Ontario, Canada – Taxi driver Jafar Mirsalari is an essential worker they don’t blare sirens or horns for at the end of each working day.
He is, however, the one who drives the much-deserving medical workers to and from their hot-zone workplaces.
And their potential patients with COVID-19, or those who are on their way to be tested for the novel coronavirus.
“We do what we can to do our part,” said Mirsalari, who has been driving for Beck Taxi for a decade, and cabs for 32 years in total.
But it’s no picnic. To help such workers, taxi companies, including Beck, have halved their brokerage fees. But it’s still not easy to make ends meet.
“We still have our grocery and food deliveries, and taking people to and from the hospital, but runs to the airport or trips home from sports, shows, restaurants and bars are all gone.”
No tips. No pats on the back. No thanks.
This is why Beck is only operating at 25% while the rest of its fleet is parked – that and the fear of contracting the virus many drivers with compromised immunity systems face.
“Every season is flu season for taxi drivers,” explains Beck’s operations manager, Kristine Hubbard.
But with COVID-19, to say taxi operators are at the front lines of this battle doesn’t go far enough. So far, so good as the company has not had a driver test positive, but they worry every day.
“It is scary,” Mirsalari said.
He’s picked up people from emergency departments “who were coughing” and appearing to be ill. He wore his mask that a regular customer gave him, had his gloves on and had his sterilization spray handy.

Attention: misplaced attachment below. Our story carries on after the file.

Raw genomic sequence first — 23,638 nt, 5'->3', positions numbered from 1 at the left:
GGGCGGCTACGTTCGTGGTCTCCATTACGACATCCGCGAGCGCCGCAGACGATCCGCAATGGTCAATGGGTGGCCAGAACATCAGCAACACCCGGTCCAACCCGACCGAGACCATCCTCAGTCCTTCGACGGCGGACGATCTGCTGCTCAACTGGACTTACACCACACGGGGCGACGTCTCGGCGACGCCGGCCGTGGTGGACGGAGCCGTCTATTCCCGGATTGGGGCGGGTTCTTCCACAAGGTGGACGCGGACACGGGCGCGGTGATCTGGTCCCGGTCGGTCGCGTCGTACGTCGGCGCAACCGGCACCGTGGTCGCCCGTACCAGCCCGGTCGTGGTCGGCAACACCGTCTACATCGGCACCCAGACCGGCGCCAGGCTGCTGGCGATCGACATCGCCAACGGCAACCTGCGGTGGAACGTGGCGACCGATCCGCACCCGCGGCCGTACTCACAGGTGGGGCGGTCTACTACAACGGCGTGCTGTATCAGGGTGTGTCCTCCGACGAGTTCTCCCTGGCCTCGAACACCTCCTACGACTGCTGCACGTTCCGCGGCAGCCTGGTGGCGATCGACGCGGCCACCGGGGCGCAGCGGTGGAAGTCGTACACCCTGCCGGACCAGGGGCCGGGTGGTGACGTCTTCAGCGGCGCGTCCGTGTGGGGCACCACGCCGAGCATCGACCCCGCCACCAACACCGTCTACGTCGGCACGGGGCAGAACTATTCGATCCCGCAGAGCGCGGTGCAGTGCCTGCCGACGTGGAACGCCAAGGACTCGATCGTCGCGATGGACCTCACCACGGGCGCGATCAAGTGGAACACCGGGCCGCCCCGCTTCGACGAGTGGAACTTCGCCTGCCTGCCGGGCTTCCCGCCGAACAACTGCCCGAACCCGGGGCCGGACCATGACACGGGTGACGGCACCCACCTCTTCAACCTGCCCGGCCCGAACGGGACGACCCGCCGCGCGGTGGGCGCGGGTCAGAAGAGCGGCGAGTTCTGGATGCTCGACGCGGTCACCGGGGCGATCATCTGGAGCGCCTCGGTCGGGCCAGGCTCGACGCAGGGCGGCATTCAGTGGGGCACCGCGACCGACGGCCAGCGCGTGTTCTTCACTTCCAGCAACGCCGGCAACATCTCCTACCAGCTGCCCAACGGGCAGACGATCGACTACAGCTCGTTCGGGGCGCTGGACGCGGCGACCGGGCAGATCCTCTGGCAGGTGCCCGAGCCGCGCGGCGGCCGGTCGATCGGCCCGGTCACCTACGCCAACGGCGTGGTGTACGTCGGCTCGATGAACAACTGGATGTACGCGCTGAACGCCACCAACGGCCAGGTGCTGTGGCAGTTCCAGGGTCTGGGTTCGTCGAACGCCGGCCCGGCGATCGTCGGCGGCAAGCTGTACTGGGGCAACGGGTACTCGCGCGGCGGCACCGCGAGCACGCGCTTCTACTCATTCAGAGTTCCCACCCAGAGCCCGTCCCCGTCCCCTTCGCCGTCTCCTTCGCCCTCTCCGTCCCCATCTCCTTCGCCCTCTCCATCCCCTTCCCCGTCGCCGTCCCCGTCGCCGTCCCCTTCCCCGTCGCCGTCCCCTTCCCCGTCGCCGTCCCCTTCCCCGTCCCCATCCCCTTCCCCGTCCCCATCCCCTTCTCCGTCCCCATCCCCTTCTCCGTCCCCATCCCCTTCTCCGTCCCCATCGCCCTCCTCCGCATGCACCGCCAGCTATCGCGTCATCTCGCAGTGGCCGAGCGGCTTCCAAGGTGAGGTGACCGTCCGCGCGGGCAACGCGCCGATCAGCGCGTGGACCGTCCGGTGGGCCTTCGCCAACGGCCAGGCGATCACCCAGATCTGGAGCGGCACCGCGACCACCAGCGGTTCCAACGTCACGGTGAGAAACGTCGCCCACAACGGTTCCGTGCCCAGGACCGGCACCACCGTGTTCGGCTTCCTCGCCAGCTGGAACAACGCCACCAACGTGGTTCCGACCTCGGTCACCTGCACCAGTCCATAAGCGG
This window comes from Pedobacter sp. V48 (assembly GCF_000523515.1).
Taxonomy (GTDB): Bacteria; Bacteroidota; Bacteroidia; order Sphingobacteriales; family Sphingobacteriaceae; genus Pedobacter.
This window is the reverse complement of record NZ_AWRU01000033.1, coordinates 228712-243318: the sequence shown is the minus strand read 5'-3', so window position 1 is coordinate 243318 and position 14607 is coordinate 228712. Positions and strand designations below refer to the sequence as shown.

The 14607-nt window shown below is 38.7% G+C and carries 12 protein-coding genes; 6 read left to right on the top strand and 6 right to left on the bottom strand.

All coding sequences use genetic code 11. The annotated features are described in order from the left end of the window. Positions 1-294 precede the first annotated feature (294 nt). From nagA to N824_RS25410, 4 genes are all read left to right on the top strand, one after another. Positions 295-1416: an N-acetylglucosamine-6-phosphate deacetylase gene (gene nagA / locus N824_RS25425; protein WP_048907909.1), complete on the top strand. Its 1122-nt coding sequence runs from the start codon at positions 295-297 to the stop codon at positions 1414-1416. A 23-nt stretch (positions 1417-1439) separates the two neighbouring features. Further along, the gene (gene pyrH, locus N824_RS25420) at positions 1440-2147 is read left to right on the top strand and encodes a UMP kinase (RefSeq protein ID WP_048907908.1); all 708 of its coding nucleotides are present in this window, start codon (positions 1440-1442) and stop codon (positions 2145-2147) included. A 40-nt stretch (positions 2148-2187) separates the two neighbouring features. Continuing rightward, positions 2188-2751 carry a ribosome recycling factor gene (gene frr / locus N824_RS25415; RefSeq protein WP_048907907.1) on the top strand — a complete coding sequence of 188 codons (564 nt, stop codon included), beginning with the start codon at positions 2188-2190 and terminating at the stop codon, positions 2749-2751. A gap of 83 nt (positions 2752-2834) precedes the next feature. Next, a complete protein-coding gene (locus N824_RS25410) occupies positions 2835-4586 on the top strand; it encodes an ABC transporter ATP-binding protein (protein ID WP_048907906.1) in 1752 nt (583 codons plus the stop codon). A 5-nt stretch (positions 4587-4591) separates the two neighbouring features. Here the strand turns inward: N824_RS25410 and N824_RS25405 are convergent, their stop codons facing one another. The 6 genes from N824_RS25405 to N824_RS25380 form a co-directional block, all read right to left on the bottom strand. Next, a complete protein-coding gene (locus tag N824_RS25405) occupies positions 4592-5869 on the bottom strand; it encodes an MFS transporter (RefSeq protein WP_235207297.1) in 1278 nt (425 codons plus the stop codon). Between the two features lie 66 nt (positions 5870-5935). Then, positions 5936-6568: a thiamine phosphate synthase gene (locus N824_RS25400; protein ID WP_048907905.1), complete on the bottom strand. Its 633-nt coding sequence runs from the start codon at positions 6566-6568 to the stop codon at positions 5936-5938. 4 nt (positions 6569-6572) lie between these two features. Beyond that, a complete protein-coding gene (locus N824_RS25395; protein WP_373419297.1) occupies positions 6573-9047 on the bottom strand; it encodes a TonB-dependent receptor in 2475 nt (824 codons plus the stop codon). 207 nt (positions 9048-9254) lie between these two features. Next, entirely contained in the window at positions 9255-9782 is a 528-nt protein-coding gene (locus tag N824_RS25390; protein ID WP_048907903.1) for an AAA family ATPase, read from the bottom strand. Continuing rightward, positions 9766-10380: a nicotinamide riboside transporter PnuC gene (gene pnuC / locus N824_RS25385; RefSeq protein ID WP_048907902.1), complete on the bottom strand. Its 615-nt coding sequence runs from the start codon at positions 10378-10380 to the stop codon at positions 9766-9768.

“One woman who seemed really sick said she was tested, but it was negative,” Mirsalari said. “But how do you now for sure?”
Either way, there is no extra pay for these essential workers.
“But it’s not just about money,” Mirsalari said.
Some acknowledgement of the contributions taxi drivers are making in these risky times is long overdue. Mirsalari and other drivers are playing their role. That said, there’s some assistance the city could provide that sure would make a difference.
“It would great if the City of Toronto Municipal Licensing and Standards (MLS) would waive our renewal fees,” Mirsalari said.
Hubbard showed me the notices drivers are receiving – something she said is the only communication the city has had with drivers.
“As you are already aware, our office remains temporarily closed due to COVID-19 and we are accepting renewal payments online,” said a notice from MLS.
Throw in the cost of insurance that has also not been reduced and it adds up to tough times, Hubbard said.
“It’s ludicrous,” she said of the fees not being waived, or at least reduced. “In Jafar’s case, he would have to pay both. Just over $1,000 for his vehicle and an additional $195.00 for the ability to drive his own taxi. Uber and Lyft vehicles don’t even require a license to operate.”
Perhaps government could help drivers with the same kind of consideration offered to the newly arrived, hard-working foreign temporary workers, or repatriated Canadians of convenience who hadn’t been back to Canada in years.
Either way, Mirsalari is not the kind of guy to quit in the middle of any storm. As a teacher, he was jailed in the 1980s in his home country of Iran for not following closely enough the regime-approved curriculum and made his way to Canada with nothing but dreams of freedom.
As long as people need him to drive, he will suit up to help during this pandemic.
And without a cheering section.
– Source: Joe Warmington – torontosun.com